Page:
Ask Hackaday: At What Point Is Hand Pick And Place Too Much Work?

Just a section from a render of the board in question. It's a daunting task for anyone facing it with a set of tweezers or a vacuum pencil.
Just a section from a render of the board in question. It’s a daunting task for anyone facing it with a set of tweezers or a vacuum pencil.

A friend of ours here at Hackaday has an audacious design in the works that we hope will one day become a prototype that we can feature here. That day may be a little while coming though, because it has somewhere close to a thousand of the smaller SMD components in multiple repeated blocks on a modestly sized board, and his quote from a Chinese board house for assembly is eye-watering. He lacks a pick-and-place machine of his own, and unsurprisingly the idea of doing the job by hand is a little daunting.

We can certainly feel his pain, for in the past we’ve been there. The job described in the linked article had a similar number of components with much more variety and on a much larger board, but still took two experienced engineers all day and into the night to populate. The solder paste had started to spread by the end, morphing from clearly defined blocks to an indistinct mush often covering more than one pad. Our eyes meanwhile were somewhat fatigued by the experience, and it’s not something any sane person would wish to repeat.

Mulling over our friend’s board and comparing it with the experience related above, are we on the edge of what is possible with hand pick-and-place, or should we be working at the next level? Board assembly is a finely judged matter of economics at a commercial level, but when at a one-off personal construction level the option of paying for assembly just isn’t there, is there a practical limit to the scale of the task? Where do you, our readers, draw the line? We’d love to hear your views.

Meanwhile our friend’s audacious project is still shrouded in a bit of secrecy, but we’ll continue to encourage him to show it to the world. It’s not often that you look at a circuit diagram and think “I wish I’d thought of that!”, but from what we’ve seen this fits the category. If he pulls it off then we’ll bring you the result.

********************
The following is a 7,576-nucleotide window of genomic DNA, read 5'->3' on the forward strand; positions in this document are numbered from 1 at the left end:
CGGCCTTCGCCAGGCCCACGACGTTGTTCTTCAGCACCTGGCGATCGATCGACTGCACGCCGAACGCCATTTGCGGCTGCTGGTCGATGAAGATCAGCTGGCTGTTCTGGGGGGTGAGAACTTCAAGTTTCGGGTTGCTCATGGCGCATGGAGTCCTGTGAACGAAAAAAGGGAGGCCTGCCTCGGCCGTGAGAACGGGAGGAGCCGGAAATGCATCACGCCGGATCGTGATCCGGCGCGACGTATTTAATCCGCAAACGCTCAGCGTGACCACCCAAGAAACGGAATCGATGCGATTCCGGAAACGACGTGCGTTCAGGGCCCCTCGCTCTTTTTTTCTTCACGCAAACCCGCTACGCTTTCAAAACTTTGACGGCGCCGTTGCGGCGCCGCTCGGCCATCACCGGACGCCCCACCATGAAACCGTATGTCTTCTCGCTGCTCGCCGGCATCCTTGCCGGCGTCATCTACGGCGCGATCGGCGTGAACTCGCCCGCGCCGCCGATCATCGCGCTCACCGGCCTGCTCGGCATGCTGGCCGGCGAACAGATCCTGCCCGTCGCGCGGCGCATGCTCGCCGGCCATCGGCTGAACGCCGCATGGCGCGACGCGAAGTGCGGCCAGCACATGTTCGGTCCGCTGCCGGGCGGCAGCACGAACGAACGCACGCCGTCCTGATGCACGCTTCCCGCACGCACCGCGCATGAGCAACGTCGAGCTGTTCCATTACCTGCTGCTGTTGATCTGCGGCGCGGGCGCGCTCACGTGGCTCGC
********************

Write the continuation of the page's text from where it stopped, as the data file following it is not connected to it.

PCB image, Andrew Magill (CC BY 2.0).

Retrotechtacular: How A Bicycle Is Made

Does your bicycle master boardwalk and quagmire with aplomb? If it was built by the Raleigh Bicycle Company, it ought to. This week’s Retrotechtacular is a 1945-era look into the start-to-finish production of a standard bicycle. At the time of filming, Raleigh had already been producing bicycles for nearly 60 years.

The film centers on a boy and his father discussing the purchase of a bicycle in the drawing office of the plant where a bicycle begins its life. The penny-farthing gets a brief mention so that the modern “safety model”—wherein the rider sits balanced between two wheels of equal size—can be compared. The pair are speaking with the chief designer about the model and the father inquires as to their manufacturing process.

We are given the complete story from frame to forks and from hubs to handlebars. The frame is forged from high-quality steel whose mettle is tested both with heat and with a strain much greater than it will receive in manufacture or use. It is formed from long pieces that are rolled into tubes, flame sealed at the joint, and cut to length. The frame pieces are connected with brackets, which are formed from a single piece of steel. This process is particularly interesting.

Continue reading “Retrotechtacular: How A Bicycle Is Made”